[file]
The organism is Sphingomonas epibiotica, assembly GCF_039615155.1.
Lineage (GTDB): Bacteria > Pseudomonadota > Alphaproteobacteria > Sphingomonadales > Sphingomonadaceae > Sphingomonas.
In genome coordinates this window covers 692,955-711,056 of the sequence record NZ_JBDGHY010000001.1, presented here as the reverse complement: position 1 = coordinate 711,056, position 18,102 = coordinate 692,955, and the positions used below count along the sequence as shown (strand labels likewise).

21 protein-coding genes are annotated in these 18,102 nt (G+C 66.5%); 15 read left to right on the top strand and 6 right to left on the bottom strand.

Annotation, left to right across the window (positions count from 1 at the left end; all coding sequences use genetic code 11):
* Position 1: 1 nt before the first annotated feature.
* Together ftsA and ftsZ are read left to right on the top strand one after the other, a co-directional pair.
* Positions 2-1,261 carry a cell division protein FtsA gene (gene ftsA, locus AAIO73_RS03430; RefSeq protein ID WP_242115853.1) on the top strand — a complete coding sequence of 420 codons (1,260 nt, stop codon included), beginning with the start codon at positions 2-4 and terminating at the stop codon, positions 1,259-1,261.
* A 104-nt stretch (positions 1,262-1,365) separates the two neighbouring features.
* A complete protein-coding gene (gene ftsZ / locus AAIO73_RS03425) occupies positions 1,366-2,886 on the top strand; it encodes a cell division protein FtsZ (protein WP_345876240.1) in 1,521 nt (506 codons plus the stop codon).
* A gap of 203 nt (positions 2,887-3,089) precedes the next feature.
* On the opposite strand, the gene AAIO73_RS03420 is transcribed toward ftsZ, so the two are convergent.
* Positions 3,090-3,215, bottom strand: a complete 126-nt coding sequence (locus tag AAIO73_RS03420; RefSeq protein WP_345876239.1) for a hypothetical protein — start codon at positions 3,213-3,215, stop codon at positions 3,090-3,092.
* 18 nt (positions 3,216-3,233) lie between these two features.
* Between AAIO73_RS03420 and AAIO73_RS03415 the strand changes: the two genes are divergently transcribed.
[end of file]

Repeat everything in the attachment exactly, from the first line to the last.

The organism is Sphingomonas epibiotica, assembly GCF_039615155.1.
Lineage (GTDB): Bacteria > Pseudomonadota > Alphaproteobacteria > Sphingomonadales > Sphingomonadaceae > Sphingomonas.
In genome coordinates this window covers 692,955-711,056 of the sequence record NZ_JBDGHY010000001.1, presented here as the reverse complement: position 1 = coordinate 711,056, position 18,102 = coordinate 692,955, and the positions used below count along the sequence as shown (strand labels likewise).

21 protein-coding genes are annotated in these 18,102 nt (G+C 66.5%); 15 read left to right on the top strand and 6 right to left on the bottom strand.

Annotation, left to right across the window (positions count from 1 at the left end; all coding sequences use genetic code 11):
* Position 1: 1 nt before the first annotated feature.
* Together ftsA and ftsZ are read left to right on the top strand one after the other, a co-directional pair.
* Positions 2-1,261 carry a cell division protein FtsA gene (gene ftsA, locus AAIO73_RS03430; RefSeq protein ID WP_242115853.1) on the top strand — a complete coding sequence of 420 codons (1,260 nt, stop codon included), beginning with the start codon at positions 2-4 and terminating at the stop codon, positions 1,259-1,261.
* A 104-nt stretch (positions 1,262-1,365) separates the two neighbouring features.
* A complete protein-coding gene (gene ftsZ / locus AAIO73_RS03425) occupies positions 1,366-2,886 on the top strand; it encodes a cell division protein FtsZ (protein WP_345876240.1) in 1,521 nt (506 codons plus the stop codon).
* A gap of 203 nt (positions 2,887-3,089) precedes the next feature.
* On the opposite strand, the gene AAIO73_RS03420 is transcribed toward ftsZ, so the two are convergent.
* Positions 3,090-3,215, bottom strand: a complete 126-nt coding sequence (locus tag AAIO73_RS03420; RefSeq protein WP_345876239.1) for a hypothetical protein — start codon at positions 3,213-3,215, stop codon at positions 3,090-3,092.
* 18 nt (positions 3,216-3,233) lie between these two features.
* Between AAIO73_RS03420 and AAIO73_RS03415 the strand changes: the two genes are divergently transcribed.